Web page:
Where brokers make a key difference is in the ongoing support they offer. Finding, securing and implementing the right coverage based a company’s specifi c requirements is only half the equation. Ongoing, brokers assist their clients in dealing with a variety of day-to-day activities including resolving claims  disputes, enrollments, terminations, COBRA administration, changes in family/child status, increases in cost of their current health plan, resolving billing problems and related issues.

Areas of service and expertise may vary, but in working with a broker, you can typically expect support in several areas, including:
• Assisting the employer in selecting the appropriate plan that best meets the employer and employee objectives and goals.
• Provision of educational materials, such as an administrative booklet with necessary forms, new legislation, information about HSAs, premiums, plan  designs, etc.
• Assistance with claim issues and when necessary compiling documentation to support claim issues.
• Help with correspondence to providers (doctors and hospitals) to resolve claim issues.
• Help for COBRA-eligible ex-employees with selection of coverage.
• Assisting employee family members with the selection of coverage when employer-based plans are too expensive.
• Meeting with employers/employees to explain benefits, plan designs and optional coverage.
• Assisting employers and employees with billing issues.
• Informing insurance companies when an employee adds, changes and terminates and request employee ID cards.
• Meeting with insurance companies and provide feedback of employer issues which assist carriers in making changes to plan designs, underwriting  procedures, etc.
• Helping employers maintain regulatory compliance as it relates to providing coverage.
• Assisting employers by providing a one-stop shop to access information on multiple insurance companies and multiple products (i.e., health, life, dental, vision, retiree benefits, long-term care and disability insurance). Access to multiple carriers allows the employer to select the specific insurance company and plan that meets their needs.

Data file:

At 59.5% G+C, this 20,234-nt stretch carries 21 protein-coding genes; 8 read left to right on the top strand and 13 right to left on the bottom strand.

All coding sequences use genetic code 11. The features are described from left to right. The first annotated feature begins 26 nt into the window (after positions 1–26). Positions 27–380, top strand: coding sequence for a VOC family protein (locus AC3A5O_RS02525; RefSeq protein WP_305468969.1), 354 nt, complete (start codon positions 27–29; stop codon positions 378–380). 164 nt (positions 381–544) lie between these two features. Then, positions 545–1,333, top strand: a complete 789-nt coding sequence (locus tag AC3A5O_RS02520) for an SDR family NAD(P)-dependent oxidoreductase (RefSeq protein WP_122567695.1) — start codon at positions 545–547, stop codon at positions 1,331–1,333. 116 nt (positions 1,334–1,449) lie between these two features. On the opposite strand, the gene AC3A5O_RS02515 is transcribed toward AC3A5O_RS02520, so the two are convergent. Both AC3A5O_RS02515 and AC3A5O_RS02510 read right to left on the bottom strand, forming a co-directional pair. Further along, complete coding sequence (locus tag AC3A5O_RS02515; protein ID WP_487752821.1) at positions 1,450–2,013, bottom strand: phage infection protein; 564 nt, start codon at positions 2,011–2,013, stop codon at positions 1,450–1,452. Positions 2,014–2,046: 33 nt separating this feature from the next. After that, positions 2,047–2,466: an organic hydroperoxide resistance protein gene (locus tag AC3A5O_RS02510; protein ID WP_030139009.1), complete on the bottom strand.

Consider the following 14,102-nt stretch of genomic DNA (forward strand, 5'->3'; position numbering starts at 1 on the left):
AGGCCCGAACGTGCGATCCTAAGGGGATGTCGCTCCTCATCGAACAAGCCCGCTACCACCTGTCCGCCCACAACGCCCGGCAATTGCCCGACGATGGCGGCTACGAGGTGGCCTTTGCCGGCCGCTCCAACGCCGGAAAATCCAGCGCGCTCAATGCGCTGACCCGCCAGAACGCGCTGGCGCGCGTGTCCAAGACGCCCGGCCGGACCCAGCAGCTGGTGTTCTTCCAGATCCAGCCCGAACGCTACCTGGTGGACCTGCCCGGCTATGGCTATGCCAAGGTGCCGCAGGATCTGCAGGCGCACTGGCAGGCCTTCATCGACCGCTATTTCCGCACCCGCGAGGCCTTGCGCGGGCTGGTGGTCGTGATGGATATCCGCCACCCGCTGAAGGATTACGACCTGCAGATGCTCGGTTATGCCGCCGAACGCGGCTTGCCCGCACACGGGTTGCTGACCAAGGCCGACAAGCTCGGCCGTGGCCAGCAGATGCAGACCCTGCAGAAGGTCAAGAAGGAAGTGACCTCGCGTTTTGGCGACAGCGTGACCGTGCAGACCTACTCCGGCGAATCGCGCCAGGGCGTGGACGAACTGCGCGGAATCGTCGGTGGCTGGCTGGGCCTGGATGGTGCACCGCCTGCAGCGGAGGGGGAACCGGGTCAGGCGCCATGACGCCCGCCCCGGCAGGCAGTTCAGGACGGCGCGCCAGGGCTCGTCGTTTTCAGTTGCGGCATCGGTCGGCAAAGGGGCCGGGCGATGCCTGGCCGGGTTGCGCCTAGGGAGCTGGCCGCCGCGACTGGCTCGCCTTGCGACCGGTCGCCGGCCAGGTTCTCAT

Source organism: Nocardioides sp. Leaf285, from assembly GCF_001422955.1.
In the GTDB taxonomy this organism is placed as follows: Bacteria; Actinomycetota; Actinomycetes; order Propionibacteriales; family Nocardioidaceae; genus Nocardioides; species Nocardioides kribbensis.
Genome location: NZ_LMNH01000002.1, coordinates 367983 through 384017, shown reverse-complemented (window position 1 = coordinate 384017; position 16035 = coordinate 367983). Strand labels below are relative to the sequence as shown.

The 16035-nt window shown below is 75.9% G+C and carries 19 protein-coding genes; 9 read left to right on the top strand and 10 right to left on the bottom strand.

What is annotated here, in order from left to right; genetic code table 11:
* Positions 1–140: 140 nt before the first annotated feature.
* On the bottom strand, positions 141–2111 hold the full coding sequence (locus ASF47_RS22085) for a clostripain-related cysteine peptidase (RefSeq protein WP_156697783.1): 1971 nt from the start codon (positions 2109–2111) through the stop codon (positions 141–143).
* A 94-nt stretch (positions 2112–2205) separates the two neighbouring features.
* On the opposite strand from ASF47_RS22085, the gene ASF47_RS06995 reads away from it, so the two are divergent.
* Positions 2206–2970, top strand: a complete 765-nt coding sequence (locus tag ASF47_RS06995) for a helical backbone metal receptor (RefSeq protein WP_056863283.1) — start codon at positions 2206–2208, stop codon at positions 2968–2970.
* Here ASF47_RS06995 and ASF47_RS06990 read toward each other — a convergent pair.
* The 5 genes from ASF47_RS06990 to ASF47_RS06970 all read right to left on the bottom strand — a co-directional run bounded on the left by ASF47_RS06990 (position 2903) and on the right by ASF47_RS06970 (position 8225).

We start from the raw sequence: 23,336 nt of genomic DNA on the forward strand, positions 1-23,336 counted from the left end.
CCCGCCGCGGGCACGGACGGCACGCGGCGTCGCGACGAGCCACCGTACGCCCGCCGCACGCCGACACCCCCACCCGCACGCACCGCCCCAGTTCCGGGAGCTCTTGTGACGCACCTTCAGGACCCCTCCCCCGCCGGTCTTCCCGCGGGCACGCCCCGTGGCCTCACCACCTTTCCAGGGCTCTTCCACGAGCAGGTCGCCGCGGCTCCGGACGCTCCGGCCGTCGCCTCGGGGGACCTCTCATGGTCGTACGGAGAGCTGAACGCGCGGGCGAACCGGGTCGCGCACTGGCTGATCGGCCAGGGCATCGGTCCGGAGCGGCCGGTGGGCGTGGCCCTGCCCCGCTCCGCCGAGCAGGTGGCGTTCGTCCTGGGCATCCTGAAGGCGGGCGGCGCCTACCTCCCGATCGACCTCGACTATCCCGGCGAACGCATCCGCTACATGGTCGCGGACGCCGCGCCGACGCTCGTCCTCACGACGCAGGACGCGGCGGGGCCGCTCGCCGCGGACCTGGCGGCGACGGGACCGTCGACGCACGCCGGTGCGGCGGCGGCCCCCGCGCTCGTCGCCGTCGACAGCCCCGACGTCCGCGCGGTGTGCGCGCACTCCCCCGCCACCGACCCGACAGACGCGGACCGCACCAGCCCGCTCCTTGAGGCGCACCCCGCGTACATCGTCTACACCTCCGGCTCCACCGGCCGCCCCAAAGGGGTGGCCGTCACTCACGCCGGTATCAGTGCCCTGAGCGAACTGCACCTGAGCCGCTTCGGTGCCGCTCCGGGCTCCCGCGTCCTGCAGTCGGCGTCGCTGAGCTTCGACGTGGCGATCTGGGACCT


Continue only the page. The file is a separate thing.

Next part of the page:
• Providing a website for the employer, employee and others to access to information.
• Researching financial viability of insurance companies and consulting other experts on the credibility/value of plan offerings.
• The negotiation of renewal rates and identification of items that should be considered by carriers when determining renewal premiums (i.e., turnover of personnel, addition of new hires, etc.).

Aside from the types of support described above, brokers have volume power of leverage on their side. “Because brokers can have multiple clients with any given carrier,” Evans says, “this provides them with additional leverage to help assist their clients with service issues that, on an individual basis, they might not have as much success resolving to their satisfaction.”

As for rates, costs will vary. In some cases, brokers work for commission from the insurance companies, charge businesses a flat fee or a combination of both. Your company’s size and needs will dictate the level of service you’ll need, which also affects the price.  At the end of the day, your goal is to find the best available coverage and support at a price that works for you, so it helps to have someone on your side who can work with the intricacies of the health insurance market in meeting your objectives. “As members of a profession that requires a license and has stringent educational guidelines, brokers serve more as advocates for clients than simply salespeople,” Trautwein asserts. “They know the products that are available and work closely with clients to determine their needs, so they’re able to bring the two sides together to provide the best coverage plans and long-term support to the people who need them.”

BROKER RESOURCES IF YOU’RE NOT ALREADY WORKING WITH A BENEFITS BROKER, THERE ARE A NUMBER OF WAYS TO FIND POTENTIAL  CANDIDATES. SPEAK WITH COLLEAGUES, YOUR ACCOUNTANT OR FINANCIAL ADVISOR FOR A REFERRAL, LOOK IN THE YELLOW PAGES OR SEARCH “BENEFITS AND BROKERS” ON THE WEB.  There are also several trade associations and other organizations that offer access to broker information.
A sampling includes:
• Business.com offers a straight listing of “Health Insurance Agents and Brokers” (www.business.com/directory/financial_services/insurance/health_insurance/agents_and_brokers).
• Employee Benefits News—This trade publication features a searchable Marketplace directory (marketplace.benefitnews.com/directory). Select “Comprehensive Benefits Consulting Services,” and you’ll get results based on your city and state input.
• Independent Insurance Agents & Brokers of America (IIABA)—IIABA offers a database its member agents (www.iiaba.net/agentlocator/findagent.aspx), searchable by city, state and zip code.
• National Association of Health Underwriters (NAHU)—NAHU offers its “Find an Agent” database (www.nahu.org/consumer/findagent.cfm), which provides contact information for its member independent agents, brokers and consultants by geographic area.
• Many states offer their own independent broker and agent databases (a “benefits and brokers” web search by state can get you those results).
• For general information on benefits and HR issues, visit the “HR Articles” area at Inc.com (www.inc.com/articles/hr/index.html).